Current Issues in Restoration Ecology and Environmental Horticulture

CFR 503

Journal Club

Welcome!  We meet on Fridays from 4-5 pm in DRC 103.

Discussions are facilitated by:

· Jon Bakker

· Kern Ewing

· Jim Fridley

· Soo-Hyung Kim

· Sarah Reichard


Discussion Board

A discussion board for this quarter's Journal Club is available here:


It can be used in many ways:

· Weekly leaders can post questions or comments before class to guide our reading (and the in-class discussion).

· People can continue discussions beyond class time.

· Folks that have to be in the field or are sick can still participate.

· Folk can post relevant articles.


Previous schedules are available here:

· Spring 2010

· Winter 2010

· Autumn 2009

· Spring 2009

· Winter 2009

· Autumn 2008








Ex situ plant conservation

Havens et al. 2006. Ex situ plant conservation and beyond. BioScience 56:525-531.

The attached paper is very straightforward and easy to read. You might also like to read and look at some of the links too.


Drew, Kat

Urban trees

Nowak, Stevens, Sisinni, & Luley. 2002. Effects of urban tree management and species selection on atmospheric carbon dioxide. Journal of Arboriculture 28:113-122.

Discussion questions:

-Are there less input-intensive options than trees for urban green spaces?

-What are some practices that could limit the emissions produced during tree maintenance?

-How can neighborhood groups or individual homeowners help to offset the emissions and input for maintenance of urban trees?

-If we primarily use long-lived, low-maintenance, moderate growing species in urban forests, will low diversity become an issue?


Jake, Joy

Soil microbes and allelopathy

Lankau. 2010. Soil microbial communities alter allelopathic competition between Alliaria petiolata and a native species. Biological Invasions 12:2059-2068.

Questions to get things rolling.

-Does this study make you think of any other research that would be useful to conduct to either further the findings of this study or approach it from another direction?

-What are the after effects of allelopathy?--What can we expect/should we do with a patch that has been invaded by an allelopathic plant and is now free of that plant?  Will natives be able to come back right away?  What are the implications for adaptive management?

-The author used indirect methods to study the allelopathic effects of garlic mustard.  Are there any direct methods he could have used? 

-Do you have any experience with other allelopathic plants and do you have any thoughts about them within the context of this paper?


Dan, Ricky


Bochet, Tormo & Garcia-Fayos. 2010. Native species for roadslope revegetation: selection, validation, and cost effectiveness. Restoration Ecology 18:656-663.



Matt, Heather

Green roofs

Berndtsson. 2010. Green roof performance towards management of runoff water quantity and quality: a review. Ecological Engineering 36:351-360.

Q1: The author points out that green roofs perform better in small rain events versus larger events.  The article shows that soil depth is important to maximum water retention, but how else might we improve the water capacity of green roofs?  How does the growth media/soil texture or composition affect retention?  Is it possible to compose a more biostable soil to address runoff issues?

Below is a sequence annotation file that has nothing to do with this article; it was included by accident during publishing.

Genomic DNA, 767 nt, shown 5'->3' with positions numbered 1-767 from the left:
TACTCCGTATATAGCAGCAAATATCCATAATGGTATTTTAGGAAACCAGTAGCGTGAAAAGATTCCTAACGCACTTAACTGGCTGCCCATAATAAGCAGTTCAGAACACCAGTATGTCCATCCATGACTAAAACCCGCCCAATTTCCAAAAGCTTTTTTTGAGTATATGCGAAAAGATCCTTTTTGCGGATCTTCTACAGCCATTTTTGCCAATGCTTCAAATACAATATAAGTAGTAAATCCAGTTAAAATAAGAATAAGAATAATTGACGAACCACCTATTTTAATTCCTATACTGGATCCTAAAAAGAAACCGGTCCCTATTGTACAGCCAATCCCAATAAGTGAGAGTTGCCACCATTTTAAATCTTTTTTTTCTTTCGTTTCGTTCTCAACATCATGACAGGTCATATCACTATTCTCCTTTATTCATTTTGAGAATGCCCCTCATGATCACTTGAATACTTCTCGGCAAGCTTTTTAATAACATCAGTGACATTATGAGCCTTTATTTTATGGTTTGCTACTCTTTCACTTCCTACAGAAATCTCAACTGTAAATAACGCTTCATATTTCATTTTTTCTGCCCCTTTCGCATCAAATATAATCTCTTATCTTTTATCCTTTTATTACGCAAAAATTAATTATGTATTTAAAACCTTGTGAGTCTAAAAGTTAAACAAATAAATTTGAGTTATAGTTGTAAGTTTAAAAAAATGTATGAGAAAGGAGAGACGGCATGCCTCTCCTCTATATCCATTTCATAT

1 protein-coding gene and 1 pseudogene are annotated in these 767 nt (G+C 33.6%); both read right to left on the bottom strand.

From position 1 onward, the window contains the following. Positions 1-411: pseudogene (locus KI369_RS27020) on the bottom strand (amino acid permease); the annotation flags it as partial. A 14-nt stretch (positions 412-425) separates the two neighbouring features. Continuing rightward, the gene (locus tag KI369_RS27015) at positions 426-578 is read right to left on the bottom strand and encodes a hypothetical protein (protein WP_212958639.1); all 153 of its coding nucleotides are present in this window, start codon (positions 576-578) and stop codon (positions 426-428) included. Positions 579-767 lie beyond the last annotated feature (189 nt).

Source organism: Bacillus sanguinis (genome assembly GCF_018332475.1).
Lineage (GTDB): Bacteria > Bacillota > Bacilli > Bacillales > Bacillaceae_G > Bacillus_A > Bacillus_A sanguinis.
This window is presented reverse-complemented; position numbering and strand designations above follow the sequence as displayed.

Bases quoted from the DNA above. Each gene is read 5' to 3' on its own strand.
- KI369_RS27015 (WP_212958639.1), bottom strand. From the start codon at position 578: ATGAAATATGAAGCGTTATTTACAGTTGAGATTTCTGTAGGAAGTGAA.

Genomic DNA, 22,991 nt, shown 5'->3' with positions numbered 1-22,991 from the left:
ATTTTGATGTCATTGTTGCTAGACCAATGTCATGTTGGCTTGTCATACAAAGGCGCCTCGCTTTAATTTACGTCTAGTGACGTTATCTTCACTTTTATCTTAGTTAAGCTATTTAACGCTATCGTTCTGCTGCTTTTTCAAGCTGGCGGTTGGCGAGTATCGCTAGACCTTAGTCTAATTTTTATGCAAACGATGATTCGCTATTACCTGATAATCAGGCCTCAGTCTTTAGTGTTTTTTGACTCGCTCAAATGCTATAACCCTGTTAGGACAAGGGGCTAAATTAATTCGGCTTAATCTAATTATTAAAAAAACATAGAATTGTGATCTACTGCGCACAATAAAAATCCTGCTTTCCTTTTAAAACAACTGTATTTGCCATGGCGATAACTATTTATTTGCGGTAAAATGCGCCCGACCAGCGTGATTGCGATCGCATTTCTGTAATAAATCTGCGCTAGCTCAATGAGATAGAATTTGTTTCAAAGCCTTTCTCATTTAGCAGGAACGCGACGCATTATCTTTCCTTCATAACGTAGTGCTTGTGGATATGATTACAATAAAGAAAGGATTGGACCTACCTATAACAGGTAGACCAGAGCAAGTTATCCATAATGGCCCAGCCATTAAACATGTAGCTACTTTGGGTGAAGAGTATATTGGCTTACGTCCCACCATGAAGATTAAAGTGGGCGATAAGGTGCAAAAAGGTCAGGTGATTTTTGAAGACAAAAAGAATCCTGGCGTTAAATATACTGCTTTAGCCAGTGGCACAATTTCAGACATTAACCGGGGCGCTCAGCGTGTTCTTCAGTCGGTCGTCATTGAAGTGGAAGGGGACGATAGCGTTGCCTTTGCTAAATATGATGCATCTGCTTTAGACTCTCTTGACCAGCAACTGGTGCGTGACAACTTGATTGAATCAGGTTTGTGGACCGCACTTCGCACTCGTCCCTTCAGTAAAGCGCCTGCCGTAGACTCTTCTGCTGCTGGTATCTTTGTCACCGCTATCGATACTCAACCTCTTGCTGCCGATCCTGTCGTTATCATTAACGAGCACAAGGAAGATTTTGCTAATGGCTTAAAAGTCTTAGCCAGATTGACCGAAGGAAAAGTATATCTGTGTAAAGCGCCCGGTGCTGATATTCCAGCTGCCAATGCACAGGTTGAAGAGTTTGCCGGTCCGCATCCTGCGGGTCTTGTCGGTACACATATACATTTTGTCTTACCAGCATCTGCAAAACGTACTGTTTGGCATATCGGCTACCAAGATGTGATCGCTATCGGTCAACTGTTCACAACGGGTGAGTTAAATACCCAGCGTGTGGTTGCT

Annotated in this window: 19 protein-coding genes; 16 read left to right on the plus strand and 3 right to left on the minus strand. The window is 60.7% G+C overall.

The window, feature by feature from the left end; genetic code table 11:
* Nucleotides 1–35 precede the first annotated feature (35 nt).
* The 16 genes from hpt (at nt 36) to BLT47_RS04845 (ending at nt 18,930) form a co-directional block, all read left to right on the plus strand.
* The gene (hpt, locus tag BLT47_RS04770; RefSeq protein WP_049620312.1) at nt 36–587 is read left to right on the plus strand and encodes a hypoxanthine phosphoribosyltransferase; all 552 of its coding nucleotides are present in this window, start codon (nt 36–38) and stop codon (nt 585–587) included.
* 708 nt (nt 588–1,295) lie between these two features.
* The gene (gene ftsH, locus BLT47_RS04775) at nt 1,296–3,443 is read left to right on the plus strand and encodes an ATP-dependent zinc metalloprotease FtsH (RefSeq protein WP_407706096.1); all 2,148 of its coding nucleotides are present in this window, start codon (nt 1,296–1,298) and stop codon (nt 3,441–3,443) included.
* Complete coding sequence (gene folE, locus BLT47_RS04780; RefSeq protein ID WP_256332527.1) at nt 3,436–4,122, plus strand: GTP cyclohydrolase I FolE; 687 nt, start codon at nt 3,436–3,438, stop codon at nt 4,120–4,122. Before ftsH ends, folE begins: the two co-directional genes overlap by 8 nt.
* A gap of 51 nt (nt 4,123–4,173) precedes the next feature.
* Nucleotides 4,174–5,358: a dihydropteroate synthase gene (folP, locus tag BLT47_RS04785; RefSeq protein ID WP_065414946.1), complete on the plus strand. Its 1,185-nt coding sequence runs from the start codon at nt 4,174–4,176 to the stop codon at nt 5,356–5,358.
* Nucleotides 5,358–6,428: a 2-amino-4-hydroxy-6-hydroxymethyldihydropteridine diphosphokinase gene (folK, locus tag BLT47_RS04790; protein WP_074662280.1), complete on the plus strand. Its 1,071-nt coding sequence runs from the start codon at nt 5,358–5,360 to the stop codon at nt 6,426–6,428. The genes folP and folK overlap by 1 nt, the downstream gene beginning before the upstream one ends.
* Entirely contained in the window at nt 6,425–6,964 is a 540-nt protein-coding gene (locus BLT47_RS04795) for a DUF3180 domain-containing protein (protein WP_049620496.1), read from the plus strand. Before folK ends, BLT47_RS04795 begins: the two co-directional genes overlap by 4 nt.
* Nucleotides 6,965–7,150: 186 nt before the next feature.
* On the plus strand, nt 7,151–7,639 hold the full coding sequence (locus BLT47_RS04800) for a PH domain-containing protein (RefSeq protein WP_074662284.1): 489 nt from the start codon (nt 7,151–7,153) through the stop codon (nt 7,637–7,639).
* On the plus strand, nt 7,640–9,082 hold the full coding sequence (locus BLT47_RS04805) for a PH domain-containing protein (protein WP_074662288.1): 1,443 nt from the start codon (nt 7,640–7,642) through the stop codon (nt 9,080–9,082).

Q2: The second to last paragraph of the conclusion mentions that watering during the dry season may be a method of replacing fertilization as well as being useful to maintain the appearance of the roof.  Other studies suggest that off-season watering is important to early plant establishment as well.  If we are to combine water catchment with green roofing to help supplement off-season watering, what additional issues must be addressed?

Q3: Water quality exiting the green roof system is affected by fertilization and the 'first flush' event.  Summer watering and plant selection are two important factors for improving watering quality.  What considerations are there for selecting a green roof plant community composition?  How else might we address these issues?

An example of a plant being studied for this purpose:
Thomas Whitlow and Jeanette Compton from Cornell University studied Spartina alternaflora and Solidago canadensis, testing their ability to consume volumes of water equivalent to a 2-year storm in Bronx, NY. Findings indicate both species were tolerant of extremely dry and completely saturated conditions of the roof as well as the capability of attenuating a 2 year storm event without drainage.


Jenny, Blake


McKay, JK, CE Christian, S Harrison, and KJ Rice. 2005. “How local is local?” - a review of practical and conceptual issues in the genetics of restoration. Restoration Ecology 13:432-440.


[supplemental reading: Jones, TA. 2005. Genetic principles and the use of native seeds—just the FAQs, please, just the FAQs. Native Plants Journal 6:14-24.]



Ali, Kate


Joe, SM, and CC Daehler. 2008. Invasive slugs as under-appreciated obstacles to rare plant restoration: evidence from the Hawaiian Islands. Biological Invasions 10:245-255.

While we don't have specific questions to ruminate on before Friday, we're building on the focus of previous weeks of what to take into account during restoration planning/implementation. We will also discuss the validity of data/experimental methodology within this paper, along with its practical application.


Chris, Lily

Assessing invasiveness

Grotkopp, Erskine-Ogden, and Rejmanek. 2010. Assessing potential invasiveness of woody horticultural plant species using seedling growth rate traits. Journal of Applied Ecology 47:1320-1328.




No Class

Thanksgiving Break



Amy, Caitlin

Science-driven restoration

Cabin. 2007. Science-driven restoration: a square grid on a round earth? Restoration Ecology 15:1-7.